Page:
The Red Sea, June 30th 2005, Patrick Musimu redefined the human limits with a dive on one breath to 209.6 m depth in “No Limit” discipline. 

At the time, diving below 200m depths in apnea was unthinkable. The majority of the free diving community was very skeptical about the magnitude of a dive like this, as this would represent an improvement of more than 30 m deep over the previous world record. It was unprecedented. 
To succeed in this endeavor Patrick used his version of the Air cavity Flooding technique. The principle of ACF, a water- instead of air- based technique, is: liquid are incompressible, meaning that if the ears and sinuses are filled with liquid (water) they will not be submitted to pressure any more. Fewer air quantity is needed to compensate the building pressure on the eardrums as Patrick flooded his air cavities at 30 meters of depth, keeping the remaining usable volume of air to fuel his body during the rest of the descend and the ascend back to the surface.


I met Patrick Musimu somewhere in 2009. Patrick was giving an online lecture on ASW organized by his sponsor Jaeger-Lecoultre. We met a couple of times and decided together to work on an underwater shooting during summer on Paros in the Cyclades islands. We shot first in shallow water a story where he really looked like some ancient Greek god or hero. At the end of his stay we set up a 85 meters training session together with his wife Isabelle as free diving safety diver, my friend Theo as safety diver stationed at 60 meters and myself at 35 meters. I saw him passing in front of my eyes and disappear in the dark blue. Moments later when he ascended he stopped at my level and pinched my cheek, smiling, and went further back to the surface. I was in trance…


Back home I started to write a documentary project about him revisiting the ancestors of free diving in the Arab-Persian gulf and in the Greek islands of Dodecanese. We shot a teaser together on the island of Hydra same year with UW DOP Stelios Apostolopoulos. Then started the real struggle to produce the documentary, going twice to Kuwait with my friend producer Sylvio Sharif Tabet, filming another teaser in Khor Fakkan with my UW DOP friend Denis Lagrange. The waiting took its toll and while Patrick focused on other projects, I kept running like a mad dog. Till one day in 2011, I found myself speaking with Nexus Films and Gedeon Films, the project “Waving at my ancestors” was on track for good. Not saying anything to Patrick I went with my friend Theo shooting a location’s scouting film and some interviews on the island of Kalymnos that would be our shooting ground for the Greek part of the documentary. Then I showed him the Kalymnos interviews where a local “Skandalopetra” sponge diver legend declared waiting and expecting Patrick to dive with the very same stone that legend Giorgios Haggi Statti used as weight to establish the ever first free diving record at 77 meters in 1913.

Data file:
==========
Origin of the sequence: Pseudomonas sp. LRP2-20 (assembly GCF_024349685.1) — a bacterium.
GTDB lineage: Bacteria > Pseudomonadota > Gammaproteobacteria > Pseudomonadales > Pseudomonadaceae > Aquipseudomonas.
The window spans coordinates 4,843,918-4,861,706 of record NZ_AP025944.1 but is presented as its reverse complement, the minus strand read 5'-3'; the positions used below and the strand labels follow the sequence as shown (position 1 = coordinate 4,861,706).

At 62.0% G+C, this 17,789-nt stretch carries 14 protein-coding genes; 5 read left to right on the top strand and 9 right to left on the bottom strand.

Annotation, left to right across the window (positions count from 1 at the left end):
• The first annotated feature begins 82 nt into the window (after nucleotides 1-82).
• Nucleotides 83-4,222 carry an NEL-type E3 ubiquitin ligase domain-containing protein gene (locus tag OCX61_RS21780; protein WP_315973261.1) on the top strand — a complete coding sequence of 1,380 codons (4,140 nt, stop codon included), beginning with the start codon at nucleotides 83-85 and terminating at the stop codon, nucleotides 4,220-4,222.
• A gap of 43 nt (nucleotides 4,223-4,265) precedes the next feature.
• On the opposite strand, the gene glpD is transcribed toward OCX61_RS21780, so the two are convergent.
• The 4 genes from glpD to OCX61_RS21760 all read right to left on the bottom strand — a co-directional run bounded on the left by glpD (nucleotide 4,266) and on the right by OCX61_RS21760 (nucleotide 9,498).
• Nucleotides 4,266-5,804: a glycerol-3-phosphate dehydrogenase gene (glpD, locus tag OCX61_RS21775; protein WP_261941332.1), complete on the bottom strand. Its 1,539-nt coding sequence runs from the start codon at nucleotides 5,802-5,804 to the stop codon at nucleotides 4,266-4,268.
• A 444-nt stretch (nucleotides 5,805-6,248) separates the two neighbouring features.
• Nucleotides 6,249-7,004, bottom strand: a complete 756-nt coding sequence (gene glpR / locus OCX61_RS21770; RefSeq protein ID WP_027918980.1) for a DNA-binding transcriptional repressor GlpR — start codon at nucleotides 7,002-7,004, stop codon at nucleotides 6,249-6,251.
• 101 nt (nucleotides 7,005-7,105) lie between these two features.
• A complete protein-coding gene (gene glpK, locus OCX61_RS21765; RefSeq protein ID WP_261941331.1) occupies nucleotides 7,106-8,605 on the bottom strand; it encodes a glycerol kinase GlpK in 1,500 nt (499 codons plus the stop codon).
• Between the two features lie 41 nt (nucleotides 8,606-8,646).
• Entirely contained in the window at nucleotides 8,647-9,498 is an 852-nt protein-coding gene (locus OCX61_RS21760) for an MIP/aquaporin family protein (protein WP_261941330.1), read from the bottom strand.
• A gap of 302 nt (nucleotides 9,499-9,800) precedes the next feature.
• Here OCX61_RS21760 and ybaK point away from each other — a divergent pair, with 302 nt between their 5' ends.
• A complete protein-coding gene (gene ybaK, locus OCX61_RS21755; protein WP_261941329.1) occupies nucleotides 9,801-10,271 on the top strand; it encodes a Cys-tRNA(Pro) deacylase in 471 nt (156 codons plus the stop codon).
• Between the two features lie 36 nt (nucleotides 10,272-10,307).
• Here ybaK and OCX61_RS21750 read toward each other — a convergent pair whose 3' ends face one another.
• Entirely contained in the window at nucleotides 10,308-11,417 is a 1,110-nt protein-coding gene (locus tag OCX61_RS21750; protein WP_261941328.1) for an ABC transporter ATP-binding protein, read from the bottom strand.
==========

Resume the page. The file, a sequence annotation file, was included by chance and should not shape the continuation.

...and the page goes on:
The stunned look and the emotions building in Patrick’s eyes was my reward and a sweet revenge on those years running to convince producers to believe and invest in the project.

Like in a Greek tragedy fate struck hard and Patrick died while training during summer 2011. My friend hero bigger then life was gone before we started shooting what would have been our tribute to the uncompromising and sensitive giant that he was.


When I shot our underwater story with Patrick in Greece he was sponsored by Jaeger-Lecoultre and was wearing their famous Master Compressor Diving Chronograph. At 44mm, the Diving Chronograph is large, the titanium is finished like steel and the crown and pushers are clad in rubber to make them easier to operate in the wet. The heart beating within is JLC’s c.751 automatic chronograph movement. This mechanical marvel was introduced in 2004 on the Master Compressor Chronograph, and has the distinction of being JLC’s first automatic chronograph. Inspired by its distinguished ancestor – the 1965 Memovox diving watch – It contains the most outstanding technical features and its compression key crown guarantees water resistance at 1000 meters. I love the marks that Patrick’s intense use left on the case and bezel, telling his “Accept No Limits” philosophy. He explored a fifth of the watch 1000 meters depth resistance, leaving the rest of the distance for us to wonder and remember. #jaegerlecoultre #freediving #nolimits



On set in Hydra shooting the “Waving at my ancestors” teaser.


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